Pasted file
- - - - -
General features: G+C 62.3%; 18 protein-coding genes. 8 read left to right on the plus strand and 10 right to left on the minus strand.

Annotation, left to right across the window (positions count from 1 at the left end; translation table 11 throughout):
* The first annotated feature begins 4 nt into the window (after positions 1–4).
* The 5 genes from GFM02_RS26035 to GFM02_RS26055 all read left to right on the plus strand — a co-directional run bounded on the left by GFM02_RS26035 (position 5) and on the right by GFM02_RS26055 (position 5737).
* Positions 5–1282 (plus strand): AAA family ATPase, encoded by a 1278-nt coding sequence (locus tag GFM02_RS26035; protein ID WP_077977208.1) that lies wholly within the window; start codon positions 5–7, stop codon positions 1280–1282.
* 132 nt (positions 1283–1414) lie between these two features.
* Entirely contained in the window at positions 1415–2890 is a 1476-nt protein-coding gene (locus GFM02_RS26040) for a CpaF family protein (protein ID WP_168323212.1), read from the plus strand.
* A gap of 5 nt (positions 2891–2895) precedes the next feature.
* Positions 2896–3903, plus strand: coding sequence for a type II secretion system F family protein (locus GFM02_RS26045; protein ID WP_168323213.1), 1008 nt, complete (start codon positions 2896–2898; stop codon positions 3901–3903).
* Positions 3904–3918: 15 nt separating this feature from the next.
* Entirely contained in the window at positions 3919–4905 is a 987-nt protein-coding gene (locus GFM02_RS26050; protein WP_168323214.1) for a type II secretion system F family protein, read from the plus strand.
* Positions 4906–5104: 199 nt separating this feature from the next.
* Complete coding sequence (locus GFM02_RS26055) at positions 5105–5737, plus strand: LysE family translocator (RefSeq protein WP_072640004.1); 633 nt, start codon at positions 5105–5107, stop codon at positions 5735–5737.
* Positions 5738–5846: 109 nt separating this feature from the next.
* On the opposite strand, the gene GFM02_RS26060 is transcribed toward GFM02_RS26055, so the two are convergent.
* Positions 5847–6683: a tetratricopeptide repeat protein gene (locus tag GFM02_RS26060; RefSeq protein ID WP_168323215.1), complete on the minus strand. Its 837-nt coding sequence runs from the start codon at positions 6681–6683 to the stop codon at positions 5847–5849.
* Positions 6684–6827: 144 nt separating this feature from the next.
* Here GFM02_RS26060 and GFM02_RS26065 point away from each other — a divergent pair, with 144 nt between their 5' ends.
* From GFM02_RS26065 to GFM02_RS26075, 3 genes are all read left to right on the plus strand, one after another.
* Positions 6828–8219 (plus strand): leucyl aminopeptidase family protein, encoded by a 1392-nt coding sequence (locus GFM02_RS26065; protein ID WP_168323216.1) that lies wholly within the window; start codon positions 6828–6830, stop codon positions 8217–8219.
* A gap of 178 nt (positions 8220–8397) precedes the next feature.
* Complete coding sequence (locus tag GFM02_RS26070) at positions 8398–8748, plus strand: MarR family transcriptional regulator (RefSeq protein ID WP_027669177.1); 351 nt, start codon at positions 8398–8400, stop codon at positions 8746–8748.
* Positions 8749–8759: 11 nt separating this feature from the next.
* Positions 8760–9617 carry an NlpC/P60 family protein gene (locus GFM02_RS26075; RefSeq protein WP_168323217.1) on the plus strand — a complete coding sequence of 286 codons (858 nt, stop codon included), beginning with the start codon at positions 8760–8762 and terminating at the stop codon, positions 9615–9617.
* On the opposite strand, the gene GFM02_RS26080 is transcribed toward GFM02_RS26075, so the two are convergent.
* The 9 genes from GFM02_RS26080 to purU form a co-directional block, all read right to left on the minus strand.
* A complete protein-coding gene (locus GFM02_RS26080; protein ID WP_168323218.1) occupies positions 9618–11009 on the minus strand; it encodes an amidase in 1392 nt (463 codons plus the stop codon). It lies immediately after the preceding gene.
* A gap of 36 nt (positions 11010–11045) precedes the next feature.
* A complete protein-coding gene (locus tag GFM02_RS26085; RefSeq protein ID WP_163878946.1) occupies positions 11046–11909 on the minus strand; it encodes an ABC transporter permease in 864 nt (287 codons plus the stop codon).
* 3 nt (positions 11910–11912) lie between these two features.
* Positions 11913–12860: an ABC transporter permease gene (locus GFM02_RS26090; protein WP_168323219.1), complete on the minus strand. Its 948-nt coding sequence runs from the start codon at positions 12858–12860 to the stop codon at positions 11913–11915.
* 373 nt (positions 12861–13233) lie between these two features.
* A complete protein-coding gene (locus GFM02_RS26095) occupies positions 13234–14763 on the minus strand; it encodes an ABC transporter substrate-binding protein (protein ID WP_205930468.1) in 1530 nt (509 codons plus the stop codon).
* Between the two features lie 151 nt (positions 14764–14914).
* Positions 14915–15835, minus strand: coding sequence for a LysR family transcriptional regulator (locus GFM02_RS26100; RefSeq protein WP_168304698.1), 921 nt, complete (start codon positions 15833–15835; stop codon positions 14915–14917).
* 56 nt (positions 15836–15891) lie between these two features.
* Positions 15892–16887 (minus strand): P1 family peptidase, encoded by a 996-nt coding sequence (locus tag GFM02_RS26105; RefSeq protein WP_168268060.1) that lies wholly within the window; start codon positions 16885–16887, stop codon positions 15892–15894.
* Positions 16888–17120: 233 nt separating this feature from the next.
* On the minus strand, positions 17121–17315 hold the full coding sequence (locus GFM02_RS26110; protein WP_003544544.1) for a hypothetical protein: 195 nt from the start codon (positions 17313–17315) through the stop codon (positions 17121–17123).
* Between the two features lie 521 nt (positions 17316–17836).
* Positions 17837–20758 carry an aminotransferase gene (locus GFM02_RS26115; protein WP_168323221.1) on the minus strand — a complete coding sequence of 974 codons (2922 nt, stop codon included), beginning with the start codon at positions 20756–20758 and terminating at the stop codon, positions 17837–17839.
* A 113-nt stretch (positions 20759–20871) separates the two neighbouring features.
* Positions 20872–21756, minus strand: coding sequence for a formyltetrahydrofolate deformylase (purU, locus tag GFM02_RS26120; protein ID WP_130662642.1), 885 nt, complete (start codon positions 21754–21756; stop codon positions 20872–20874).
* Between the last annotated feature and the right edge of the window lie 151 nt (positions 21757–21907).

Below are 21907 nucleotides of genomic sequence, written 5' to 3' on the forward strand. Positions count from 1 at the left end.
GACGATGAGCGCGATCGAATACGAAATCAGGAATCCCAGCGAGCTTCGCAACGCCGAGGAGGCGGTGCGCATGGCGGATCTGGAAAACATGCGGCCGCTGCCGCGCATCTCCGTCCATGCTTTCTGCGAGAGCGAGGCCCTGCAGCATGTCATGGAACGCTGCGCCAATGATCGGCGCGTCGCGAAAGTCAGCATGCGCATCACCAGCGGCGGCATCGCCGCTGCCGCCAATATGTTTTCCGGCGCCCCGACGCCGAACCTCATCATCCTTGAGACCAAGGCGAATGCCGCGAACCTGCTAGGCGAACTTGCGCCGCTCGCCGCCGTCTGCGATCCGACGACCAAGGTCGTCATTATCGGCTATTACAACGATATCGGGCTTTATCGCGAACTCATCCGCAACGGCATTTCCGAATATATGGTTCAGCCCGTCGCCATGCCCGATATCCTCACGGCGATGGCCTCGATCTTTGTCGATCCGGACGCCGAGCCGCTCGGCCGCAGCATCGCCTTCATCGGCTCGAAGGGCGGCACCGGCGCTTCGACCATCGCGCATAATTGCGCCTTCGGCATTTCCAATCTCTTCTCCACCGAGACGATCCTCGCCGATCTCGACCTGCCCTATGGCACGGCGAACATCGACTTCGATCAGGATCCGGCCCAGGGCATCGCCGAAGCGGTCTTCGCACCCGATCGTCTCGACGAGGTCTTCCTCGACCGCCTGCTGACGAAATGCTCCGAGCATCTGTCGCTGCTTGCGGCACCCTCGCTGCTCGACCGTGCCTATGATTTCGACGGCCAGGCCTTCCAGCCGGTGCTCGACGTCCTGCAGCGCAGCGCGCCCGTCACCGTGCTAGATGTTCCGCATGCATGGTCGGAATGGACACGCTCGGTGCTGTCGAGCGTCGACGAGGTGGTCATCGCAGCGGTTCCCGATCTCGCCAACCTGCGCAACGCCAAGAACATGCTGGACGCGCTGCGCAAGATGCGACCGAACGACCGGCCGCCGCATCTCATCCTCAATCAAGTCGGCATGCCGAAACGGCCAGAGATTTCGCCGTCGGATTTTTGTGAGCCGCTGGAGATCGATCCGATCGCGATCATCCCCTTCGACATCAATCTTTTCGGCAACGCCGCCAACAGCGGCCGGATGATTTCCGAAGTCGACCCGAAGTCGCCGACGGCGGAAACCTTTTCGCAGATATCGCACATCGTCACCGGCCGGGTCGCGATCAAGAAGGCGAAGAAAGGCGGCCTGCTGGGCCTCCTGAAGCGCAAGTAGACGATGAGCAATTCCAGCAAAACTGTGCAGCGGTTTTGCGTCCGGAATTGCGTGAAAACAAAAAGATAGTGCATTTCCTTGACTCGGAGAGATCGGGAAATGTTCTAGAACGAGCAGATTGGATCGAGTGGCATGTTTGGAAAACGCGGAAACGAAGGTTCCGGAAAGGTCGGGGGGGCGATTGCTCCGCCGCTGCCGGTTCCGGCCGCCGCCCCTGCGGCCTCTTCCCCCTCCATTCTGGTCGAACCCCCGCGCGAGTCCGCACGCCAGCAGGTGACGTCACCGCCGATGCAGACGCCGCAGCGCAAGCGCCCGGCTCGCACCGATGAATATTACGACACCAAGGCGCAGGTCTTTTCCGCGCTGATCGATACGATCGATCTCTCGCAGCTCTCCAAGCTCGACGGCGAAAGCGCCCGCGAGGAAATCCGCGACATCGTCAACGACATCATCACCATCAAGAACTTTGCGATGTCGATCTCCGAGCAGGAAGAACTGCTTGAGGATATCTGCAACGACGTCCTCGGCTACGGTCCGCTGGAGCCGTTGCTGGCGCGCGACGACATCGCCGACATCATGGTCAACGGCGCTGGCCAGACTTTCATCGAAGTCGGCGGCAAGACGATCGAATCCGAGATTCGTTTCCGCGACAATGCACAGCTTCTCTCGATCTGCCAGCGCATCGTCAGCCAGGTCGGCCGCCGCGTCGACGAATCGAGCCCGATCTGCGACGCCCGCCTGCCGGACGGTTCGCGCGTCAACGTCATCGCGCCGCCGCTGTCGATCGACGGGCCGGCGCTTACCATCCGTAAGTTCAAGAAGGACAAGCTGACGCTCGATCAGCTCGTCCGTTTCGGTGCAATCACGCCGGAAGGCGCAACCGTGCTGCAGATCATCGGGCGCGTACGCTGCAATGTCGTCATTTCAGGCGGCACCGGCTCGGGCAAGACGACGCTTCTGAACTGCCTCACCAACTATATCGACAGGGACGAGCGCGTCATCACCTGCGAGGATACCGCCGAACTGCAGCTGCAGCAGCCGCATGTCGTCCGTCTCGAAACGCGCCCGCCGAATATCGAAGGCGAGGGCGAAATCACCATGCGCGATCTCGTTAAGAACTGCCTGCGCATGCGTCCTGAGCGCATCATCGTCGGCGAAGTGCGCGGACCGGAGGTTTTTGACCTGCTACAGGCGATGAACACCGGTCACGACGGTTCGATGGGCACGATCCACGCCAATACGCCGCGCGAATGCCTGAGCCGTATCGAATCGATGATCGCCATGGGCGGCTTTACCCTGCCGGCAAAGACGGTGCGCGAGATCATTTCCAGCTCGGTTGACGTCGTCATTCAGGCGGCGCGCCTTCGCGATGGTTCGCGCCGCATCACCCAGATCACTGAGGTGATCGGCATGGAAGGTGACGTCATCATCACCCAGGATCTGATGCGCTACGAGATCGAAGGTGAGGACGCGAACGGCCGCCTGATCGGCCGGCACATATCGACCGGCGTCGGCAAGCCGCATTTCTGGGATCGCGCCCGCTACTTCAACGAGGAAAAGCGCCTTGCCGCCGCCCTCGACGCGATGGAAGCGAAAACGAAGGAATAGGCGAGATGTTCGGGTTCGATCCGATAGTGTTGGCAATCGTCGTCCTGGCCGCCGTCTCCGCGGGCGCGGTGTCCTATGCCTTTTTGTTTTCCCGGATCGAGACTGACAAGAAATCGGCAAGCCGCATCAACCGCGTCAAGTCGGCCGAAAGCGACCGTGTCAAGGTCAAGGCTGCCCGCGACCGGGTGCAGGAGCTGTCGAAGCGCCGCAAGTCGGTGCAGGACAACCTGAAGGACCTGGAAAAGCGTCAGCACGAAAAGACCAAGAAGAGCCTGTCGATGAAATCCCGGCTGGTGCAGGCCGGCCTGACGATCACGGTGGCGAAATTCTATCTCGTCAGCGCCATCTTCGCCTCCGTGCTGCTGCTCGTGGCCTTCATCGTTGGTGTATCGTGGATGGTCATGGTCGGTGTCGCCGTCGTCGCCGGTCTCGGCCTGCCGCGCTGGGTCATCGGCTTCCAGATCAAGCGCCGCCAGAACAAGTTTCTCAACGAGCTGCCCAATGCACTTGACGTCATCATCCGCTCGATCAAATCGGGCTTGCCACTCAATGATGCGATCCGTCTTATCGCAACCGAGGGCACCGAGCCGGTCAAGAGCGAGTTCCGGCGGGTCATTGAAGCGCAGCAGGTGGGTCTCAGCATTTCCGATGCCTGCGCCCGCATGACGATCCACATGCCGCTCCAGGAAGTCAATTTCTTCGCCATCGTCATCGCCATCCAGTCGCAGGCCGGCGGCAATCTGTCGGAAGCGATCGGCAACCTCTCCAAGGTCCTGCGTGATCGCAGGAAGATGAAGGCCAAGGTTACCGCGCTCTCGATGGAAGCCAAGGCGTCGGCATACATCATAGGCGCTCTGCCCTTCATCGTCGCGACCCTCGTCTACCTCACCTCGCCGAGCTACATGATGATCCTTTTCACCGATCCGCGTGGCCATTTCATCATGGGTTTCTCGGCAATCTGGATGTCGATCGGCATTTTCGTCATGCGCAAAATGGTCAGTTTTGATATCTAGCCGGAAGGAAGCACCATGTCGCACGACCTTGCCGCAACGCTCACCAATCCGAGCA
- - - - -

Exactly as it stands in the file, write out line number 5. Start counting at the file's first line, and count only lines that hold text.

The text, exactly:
* Positions 5–1282 (plus strand): AAA family ATPase, encoded by a 1278-nt coding sequence (locus tag GFM02_RS26035; protein ID WP_077977208.1) that lies wholly within the window; start codon positions 5–7, stop codon positions 1280–1282.